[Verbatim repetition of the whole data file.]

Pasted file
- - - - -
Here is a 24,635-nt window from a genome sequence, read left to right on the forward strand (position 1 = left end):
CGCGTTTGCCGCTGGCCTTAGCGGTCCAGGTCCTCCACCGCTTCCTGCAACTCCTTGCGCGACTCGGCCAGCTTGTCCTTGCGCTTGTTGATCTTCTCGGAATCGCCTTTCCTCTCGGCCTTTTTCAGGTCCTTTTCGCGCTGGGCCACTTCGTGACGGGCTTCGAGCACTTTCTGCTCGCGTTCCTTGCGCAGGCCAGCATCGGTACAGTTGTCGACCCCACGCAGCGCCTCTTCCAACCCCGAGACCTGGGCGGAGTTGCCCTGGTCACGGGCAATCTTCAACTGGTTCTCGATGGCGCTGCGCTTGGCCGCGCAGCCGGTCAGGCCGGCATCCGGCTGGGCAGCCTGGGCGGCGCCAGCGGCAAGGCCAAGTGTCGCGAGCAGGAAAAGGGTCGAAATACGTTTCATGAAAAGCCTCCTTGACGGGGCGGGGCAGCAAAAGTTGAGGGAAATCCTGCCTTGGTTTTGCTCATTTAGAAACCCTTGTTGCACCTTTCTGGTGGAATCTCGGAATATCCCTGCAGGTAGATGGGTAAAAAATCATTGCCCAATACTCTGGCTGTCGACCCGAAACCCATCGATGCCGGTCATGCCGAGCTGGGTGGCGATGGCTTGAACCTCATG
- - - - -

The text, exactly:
Here is a 24,635-nt window from a genome sequence, read left to right on the forward strand (position 1 = left end):
CGCGTTTGCCGCTGGCCTTAGCGGTCCAGGTCCTCCACCGCTTCCTGCAACTCCTTGCGCGACTCGGCCAGCTTGTCCTTGCGCTTGTTGATCTTCTCGGAATCGCCTTTCCTCTCGGCCTTTTTCAGGTCCTTTTCGCGCTGGGCCACTTCGTGACGGGCTTCGAGCACTTTCTGCTCGCGTTCCTTGCGCAGGCCAGCATCGGTACAGTTGTCGACCCCACGCAGCGCCTCTTCCAACCCCGAGACCTGGGCGGAGTTGCCCTGGTCACGGGCAATCTTCAACTGGTTCTCGATGGCGCTGCGCTTGGCCGCGCAGCCGGTCAGGCCGGCATCCGGCTGGGCAGCCTGGGCGGCGCCAGCGGCAAGGCCAAGTGTCGCGAGCAGGAAAAGGGTCGAAATACGTTTCATGAAAAGCCTCCTTGACGGGGCGGGGCAGCAAAAGTTGAGGGAAATCCTGCCTTGGTTTTGCTCATTTAGAAACCCTTGTTGCACCTTTCTGGTGGAATCTCGGAATATCCCTGCAGGTAGATGGGTAAAAAATCATTGCCCAATACTCTGGCTGTCGACCCGAAACCCATCGATGCCGGTCATGCCGAGCTGGGTGGCGATGGCTTGAACCTCATG